Just like a couple having sex in that ovulation window after the third episode of Succession. You might be tired, but it's your choice to try! 

Why is that right taken from people because they are unwell? 

Ben my beautiful main man was 38 when he was diagnosed with prostate cancer, a freak finding that saved his life. After intense, heartbreaking years of recovery for him to regain function, unfortunately, the one thing he couldn't change was his inability to ejaculate. 

I laid wide awake last night trying to find a loophole. Could I pledge a case that the issue is my husband's infertility due to cancer, and it was actually a male issue? 

The feminist in me felt sick for even thinking such a thing. But desperation is a funny thing.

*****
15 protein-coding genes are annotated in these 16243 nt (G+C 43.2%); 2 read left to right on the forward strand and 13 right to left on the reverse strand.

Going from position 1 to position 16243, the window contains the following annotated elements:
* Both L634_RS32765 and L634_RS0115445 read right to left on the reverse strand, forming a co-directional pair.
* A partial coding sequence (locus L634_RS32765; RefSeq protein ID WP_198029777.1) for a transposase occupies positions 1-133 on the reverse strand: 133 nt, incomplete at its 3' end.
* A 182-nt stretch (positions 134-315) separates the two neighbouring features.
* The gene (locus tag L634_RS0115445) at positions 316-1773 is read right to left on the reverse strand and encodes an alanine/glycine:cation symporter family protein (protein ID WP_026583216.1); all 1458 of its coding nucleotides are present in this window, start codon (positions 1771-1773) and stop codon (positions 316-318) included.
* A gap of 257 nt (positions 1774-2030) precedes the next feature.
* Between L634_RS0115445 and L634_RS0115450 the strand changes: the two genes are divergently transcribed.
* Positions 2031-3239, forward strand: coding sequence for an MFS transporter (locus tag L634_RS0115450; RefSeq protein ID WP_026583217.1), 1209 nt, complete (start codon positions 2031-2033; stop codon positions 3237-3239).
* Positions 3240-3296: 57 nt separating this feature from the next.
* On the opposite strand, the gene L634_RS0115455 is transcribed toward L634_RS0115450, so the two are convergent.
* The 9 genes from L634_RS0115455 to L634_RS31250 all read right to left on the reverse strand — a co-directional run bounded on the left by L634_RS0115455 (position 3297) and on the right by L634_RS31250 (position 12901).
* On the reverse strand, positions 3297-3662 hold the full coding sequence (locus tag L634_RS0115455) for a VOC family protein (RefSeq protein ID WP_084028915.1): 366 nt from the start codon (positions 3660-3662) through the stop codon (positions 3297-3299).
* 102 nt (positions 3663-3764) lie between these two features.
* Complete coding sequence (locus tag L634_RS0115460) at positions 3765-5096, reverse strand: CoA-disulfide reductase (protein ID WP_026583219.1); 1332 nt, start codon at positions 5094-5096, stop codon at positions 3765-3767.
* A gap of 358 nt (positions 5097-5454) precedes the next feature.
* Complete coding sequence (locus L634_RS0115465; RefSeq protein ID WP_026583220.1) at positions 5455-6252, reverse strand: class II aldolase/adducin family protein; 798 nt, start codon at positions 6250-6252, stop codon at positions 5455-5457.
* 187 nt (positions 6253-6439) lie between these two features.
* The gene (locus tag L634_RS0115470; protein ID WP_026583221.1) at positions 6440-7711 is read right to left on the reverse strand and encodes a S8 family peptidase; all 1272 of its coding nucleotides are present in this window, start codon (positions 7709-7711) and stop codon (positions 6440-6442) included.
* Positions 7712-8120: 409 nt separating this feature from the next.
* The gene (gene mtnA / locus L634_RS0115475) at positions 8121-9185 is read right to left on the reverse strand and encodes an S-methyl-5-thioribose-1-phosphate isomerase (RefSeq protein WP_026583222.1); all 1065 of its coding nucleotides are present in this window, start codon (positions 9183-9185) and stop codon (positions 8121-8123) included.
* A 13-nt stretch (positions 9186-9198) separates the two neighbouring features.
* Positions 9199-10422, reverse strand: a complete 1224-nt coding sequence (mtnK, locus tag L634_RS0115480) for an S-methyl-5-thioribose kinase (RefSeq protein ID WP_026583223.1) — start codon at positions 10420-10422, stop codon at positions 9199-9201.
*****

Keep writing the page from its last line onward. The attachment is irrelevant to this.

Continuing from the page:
Listen to Get Me Pregnant: IVF interrupted and birthing alone: Pregnancy in the time of Coronavirus. Post continues after audio.

I have called the Department of Human Services numerous times over the last two years to enquire about the changes and to figure out whether or not  I was allowed out of my house at different stages to receive fertility treatments.  

I was constantly told that it had to be a "life or death" situation.

So who gets to decide what life looks like to some and what death looks like to others?

For me, life is the potential of exactly that… a life. The human right to make babies with someone you love. The right to make babies on your own if that works for you too.

And death in this instance represents the death of a family people never get. The death of the children who were not formed. Not given a chance.